I recently got a question asking, to greatly simplify, if it is possible to dynamically load and update localized strings. The answer is yes, and you can find my original response here. However, instead of leaving the response buried away as a comment within another post, I figured I’d make part of the answer its own post.

For most people who work with SproutCore, you will likely add localized strings to your application by doing the following:

SC.stringsFor(“en”, {
  “_hello”: “hello”

It's pretty easy to do, but just exactly how does this work? What is SproutCore doing when you call SC.stringsFor and then later retrieve a localized string by calling the loc method on a string? To answer this, you need to look at SproutCore’s foundation sub-framework. In the foundation framework there are two files to be aware of: the string.js mixin file and the locale.js file. Let’s first look at the locale.js file.

In the locale.js file you will find the SC.Locale class. SC.Locale is what actually stores all of those localized strings. Each language gets its own SC.Locale object. The strings themselves are added to the SC.Locale’s strings hash property. When the SC.stringsFor is called, the method will fetch the locale object for the given language and add the strings to that locale by calling the addStrings method. You can find this code at the bottom of the locale.js file and below (as of version 1.4.3):

SC.stringsFor = function(languageCode, strings) {
  // get the locale, creating one if needed.
  var locale = SC.Locale.localeClassFor(languageCode);
  locale.addStrings(strings) ;
  return this ;
} ;

Now let’s go check out the string.js mixin file.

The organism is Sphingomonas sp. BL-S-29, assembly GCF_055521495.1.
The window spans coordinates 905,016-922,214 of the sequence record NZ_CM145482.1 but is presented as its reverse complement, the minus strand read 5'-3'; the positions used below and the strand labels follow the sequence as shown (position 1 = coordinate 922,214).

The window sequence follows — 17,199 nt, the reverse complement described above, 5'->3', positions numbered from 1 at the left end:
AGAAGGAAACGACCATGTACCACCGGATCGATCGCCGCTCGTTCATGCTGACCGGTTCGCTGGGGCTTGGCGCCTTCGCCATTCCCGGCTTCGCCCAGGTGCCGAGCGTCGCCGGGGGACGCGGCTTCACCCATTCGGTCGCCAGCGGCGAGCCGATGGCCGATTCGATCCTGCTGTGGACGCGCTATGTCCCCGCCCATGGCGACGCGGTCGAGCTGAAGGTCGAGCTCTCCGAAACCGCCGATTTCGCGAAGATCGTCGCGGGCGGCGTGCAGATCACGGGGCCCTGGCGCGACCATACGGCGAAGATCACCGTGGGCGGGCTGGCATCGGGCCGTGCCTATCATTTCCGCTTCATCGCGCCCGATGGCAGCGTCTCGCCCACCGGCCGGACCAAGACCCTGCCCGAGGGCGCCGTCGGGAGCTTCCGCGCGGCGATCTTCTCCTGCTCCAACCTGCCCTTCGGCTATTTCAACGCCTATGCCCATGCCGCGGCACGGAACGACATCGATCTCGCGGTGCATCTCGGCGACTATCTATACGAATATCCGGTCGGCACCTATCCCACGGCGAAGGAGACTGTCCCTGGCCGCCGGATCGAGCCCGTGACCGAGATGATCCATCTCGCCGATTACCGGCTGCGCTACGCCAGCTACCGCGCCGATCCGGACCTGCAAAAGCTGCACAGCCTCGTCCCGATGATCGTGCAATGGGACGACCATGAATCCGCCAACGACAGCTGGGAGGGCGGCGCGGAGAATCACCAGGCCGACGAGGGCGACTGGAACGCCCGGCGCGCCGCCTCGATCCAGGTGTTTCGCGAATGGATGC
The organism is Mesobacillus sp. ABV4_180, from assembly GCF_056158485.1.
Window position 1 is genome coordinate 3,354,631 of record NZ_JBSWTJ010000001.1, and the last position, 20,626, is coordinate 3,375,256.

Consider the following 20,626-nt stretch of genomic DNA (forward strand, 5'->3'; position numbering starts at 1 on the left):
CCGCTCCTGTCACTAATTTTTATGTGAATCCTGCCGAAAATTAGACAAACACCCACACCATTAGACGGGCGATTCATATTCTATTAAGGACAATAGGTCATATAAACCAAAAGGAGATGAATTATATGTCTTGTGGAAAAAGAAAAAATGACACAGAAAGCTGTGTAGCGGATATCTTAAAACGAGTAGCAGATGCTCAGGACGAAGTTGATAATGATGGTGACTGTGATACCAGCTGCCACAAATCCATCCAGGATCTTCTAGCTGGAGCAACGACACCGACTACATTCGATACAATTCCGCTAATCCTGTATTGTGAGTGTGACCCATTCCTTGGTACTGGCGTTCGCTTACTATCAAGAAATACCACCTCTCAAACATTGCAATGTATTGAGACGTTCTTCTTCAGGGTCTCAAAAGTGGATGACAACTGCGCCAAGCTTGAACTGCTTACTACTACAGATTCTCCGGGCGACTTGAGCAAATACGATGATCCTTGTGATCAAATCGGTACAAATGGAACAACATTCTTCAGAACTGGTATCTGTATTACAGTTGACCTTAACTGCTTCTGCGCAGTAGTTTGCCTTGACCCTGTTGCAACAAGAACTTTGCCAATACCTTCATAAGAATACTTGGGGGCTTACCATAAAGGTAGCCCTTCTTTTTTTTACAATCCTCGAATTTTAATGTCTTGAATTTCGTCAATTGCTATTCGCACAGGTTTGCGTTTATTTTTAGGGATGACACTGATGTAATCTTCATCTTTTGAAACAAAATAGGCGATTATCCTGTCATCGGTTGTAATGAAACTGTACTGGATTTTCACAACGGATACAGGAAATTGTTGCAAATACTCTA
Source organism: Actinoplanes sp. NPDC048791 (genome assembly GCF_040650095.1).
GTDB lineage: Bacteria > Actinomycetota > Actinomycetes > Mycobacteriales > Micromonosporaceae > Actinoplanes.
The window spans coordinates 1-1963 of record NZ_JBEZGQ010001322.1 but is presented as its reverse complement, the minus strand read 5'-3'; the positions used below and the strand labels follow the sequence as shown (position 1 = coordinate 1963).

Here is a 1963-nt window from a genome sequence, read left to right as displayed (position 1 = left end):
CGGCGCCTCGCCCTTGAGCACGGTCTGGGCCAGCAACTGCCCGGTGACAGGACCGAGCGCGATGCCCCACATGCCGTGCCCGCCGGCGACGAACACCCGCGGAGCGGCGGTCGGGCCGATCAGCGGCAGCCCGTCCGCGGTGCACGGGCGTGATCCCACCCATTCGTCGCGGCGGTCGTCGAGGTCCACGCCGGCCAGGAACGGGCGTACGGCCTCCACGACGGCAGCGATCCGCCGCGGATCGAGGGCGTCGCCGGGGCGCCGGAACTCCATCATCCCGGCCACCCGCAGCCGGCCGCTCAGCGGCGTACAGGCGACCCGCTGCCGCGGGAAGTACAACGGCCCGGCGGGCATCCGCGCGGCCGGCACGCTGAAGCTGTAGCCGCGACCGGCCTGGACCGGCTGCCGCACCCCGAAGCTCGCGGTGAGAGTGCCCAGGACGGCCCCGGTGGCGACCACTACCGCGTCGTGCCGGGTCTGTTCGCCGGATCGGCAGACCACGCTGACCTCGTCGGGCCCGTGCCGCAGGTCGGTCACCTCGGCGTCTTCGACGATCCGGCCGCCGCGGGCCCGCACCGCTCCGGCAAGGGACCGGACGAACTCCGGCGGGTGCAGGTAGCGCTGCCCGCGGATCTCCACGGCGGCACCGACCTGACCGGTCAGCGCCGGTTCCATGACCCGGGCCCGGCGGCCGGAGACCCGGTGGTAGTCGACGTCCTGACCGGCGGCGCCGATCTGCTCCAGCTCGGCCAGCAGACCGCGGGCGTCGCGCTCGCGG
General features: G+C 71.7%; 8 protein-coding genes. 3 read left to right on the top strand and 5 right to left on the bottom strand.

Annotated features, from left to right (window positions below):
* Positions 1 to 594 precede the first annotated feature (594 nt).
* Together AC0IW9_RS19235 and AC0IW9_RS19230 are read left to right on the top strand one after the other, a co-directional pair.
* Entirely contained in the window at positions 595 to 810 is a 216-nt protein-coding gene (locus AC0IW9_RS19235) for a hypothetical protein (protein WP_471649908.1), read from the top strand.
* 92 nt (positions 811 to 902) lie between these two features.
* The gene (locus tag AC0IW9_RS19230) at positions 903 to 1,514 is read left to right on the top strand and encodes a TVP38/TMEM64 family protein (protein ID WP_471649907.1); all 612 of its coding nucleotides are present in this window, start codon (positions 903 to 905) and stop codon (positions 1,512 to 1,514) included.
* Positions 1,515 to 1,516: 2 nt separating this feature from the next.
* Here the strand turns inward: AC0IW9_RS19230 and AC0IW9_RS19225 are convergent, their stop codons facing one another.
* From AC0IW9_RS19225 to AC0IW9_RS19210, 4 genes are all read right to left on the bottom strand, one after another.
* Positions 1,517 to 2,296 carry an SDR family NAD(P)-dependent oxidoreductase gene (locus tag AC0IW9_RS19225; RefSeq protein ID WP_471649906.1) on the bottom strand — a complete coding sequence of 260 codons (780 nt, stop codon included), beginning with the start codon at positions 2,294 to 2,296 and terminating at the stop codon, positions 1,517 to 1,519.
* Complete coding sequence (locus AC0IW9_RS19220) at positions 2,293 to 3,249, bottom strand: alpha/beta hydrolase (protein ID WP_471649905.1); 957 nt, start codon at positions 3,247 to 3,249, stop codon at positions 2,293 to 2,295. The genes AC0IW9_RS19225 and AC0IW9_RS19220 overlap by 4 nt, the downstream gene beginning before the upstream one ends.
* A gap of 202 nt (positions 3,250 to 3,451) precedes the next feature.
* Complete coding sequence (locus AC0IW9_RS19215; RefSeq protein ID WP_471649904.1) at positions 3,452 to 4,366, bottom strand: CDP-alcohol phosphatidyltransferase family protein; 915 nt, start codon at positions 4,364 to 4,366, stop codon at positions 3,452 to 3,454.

In the string.js file, a SC.String mixin is defined that gets mixed into the actual JavaScript string object. The mixin contains a lot of convenience methods, but the method that does the localization is, of course, loc. If you look at how loc is implemented, you’ll notice that it makes use of SC.Locale and calls the locale’s createCurrentLocale method to return the appropriate locale object:

loc: function() {
  if(!SC.Locale.currentLocale) SC.Locale.createCurrentLocale();
  var str = SC.Locale.currentLocale.locWithDefault(this);
  if (SC.typeOf(str) !== SC.T_STRING) str = this;
  return str.fmt.apply(str,arguments) ;

Taking a closer look at the code, SC.Locale's createCurrentLocale method makes use of two properties that you can assign on the class: useAutodetectedLanguage and preferredLanguage. So if you want to just let SproutCore handle language detection, simply set the useAutodetectedLanguage to true. If you have a language that you want to be used, then set the preferredLanguage property.

With this knowledge, you now have more control over how SproutCore handles string localization. Just be aware that if you do dynamically update the localized strings, you'll have to also update the views that make use of them.